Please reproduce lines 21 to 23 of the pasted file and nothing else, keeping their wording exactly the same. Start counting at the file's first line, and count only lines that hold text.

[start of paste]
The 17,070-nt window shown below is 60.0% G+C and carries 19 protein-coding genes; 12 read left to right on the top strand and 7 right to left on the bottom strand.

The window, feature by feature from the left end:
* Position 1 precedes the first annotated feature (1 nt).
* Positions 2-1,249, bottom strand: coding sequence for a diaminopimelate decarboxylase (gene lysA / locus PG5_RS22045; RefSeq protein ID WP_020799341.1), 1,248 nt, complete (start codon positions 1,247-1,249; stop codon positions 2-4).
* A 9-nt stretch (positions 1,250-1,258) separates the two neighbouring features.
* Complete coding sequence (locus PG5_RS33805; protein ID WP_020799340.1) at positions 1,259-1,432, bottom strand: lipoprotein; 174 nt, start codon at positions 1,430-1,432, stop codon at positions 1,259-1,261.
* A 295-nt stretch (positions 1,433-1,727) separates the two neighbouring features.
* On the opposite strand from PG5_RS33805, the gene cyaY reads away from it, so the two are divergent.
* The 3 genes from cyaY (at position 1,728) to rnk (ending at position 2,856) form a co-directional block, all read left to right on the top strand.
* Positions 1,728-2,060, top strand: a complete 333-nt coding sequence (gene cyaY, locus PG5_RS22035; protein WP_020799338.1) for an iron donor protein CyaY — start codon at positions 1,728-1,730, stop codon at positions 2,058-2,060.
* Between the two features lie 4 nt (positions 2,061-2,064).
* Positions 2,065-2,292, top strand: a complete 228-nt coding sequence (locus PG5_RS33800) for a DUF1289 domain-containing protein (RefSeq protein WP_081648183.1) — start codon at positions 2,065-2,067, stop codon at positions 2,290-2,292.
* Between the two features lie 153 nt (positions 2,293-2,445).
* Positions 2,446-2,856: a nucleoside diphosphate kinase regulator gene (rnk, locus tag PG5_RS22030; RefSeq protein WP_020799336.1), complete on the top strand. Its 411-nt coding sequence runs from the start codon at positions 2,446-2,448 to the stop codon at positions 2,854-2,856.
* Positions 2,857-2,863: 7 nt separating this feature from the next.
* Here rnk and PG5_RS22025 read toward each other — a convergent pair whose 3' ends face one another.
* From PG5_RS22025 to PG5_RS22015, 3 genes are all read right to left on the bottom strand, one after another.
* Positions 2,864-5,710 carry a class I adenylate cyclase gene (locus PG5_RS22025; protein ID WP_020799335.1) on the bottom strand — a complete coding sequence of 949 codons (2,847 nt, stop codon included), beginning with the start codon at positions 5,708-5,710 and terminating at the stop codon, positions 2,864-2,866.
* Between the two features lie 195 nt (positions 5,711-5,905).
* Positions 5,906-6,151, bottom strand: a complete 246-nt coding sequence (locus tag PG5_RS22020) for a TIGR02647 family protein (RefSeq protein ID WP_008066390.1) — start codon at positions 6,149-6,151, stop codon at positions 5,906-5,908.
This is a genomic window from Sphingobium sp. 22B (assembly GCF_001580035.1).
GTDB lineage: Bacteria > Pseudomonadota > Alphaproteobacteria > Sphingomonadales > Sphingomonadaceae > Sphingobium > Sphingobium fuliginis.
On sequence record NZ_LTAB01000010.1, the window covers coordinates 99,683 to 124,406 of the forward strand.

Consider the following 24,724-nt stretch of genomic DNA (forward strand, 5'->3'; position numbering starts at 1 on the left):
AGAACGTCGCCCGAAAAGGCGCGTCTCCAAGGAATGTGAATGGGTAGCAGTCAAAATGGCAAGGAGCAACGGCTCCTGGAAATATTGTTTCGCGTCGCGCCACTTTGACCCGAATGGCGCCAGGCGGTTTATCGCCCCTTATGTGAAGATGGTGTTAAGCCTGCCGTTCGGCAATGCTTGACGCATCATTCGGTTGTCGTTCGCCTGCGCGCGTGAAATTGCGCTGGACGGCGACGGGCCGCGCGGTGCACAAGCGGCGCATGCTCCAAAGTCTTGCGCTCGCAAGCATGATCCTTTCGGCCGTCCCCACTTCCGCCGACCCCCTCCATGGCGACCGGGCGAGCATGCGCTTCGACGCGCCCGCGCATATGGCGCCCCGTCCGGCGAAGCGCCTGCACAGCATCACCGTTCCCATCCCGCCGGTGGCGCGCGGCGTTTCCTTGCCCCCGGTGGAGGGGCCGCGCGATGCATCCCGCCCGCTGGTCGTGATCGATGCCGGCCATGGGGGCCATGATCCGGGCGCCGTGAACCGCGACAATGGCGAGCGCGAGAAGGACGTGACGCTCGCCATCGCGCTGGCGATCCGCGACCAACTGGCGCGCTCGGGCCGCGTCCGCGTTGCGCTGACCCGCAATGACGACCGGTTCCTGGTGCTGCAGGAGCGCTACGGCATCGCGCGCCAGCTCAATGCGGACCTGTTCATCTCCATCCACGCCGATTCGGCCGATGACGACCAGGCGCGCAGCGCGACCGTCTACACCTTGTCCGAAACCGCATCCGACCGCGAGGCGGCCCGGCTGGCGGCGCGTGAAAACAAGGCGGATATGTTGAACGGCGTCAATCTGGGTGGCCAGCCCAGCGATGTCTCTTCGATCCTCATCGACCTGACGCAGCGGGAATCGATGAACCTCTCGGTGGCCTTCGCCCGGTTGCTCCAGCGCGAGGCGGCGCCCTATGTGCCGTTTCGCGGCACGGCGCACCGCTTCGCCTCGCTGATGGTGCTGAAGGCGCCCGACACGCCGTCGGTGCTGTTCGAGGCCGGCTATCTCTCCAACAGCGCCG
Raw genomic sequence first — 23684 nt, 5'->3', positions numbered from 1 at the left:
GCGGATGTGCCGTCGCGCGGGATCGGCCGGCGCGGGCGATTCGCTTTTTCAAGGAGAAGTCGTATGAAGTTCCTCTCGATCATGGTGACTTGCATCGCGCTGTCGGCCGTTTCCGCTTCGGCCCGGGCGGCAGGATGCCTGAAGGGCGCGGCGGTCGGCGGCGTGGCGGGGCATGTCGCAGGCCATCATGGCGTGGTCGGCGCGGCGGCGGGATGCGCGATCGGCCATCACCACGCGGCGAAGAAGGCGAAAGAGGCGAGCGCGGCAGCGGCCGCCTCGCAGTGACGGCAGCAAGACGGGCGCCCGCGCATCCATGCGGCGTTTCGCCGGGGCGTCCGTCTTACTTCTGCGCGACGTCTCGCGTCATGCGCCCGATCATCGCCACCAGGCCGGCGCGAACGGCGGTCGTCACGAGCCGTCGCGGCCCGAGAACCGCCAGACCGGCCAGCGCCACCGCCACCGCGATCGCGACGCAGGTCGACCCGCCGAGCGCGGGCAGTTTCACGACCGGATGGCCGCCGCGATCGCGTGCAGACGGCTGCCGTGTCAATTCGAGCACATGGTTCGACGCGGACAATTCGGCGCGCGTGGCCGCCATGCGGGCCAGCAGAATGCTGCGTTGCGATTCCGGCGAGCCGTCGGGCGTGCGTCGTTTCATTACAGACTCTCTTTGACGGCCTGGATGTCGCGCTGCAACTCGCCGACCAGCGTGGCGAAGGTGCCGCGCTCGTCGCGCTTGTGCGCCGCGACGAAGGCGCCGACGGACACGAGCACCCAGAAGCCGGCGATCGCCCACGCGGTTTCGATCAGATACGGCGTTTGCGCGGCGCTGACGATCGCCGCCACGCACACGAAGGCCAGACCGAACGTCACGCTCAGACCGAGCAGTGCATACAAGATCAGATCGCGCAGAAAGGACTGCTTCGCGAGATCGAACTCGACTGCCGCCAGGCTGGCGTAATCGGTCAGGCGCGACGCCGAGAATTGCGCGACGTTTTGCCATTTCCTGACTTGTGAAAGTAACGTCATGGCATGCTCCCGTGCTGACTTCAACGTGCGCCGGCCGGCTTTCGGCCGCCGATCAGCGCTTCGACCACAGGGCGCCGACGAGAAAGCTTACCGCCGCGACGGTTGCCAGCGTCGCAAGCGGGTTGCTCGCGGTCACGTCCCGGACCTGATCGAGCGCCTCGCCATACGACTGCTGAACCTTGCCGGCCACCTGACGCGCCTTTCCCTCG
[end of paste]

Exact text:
This is a genomic window from Sphingobium sp. 22B (assembly GCF_001580035.1).
GTDB lineage: Bacteria > Pseudomonadota > Alphaproteobacteria > Sphingomonadales > Sphingomonadaceae > Sphingobium > Sphingobium fuliginis.
On sequence record NZ_LTAB01000010.1, the window covers coordinates 99,683 to 124,406 of the forward strand.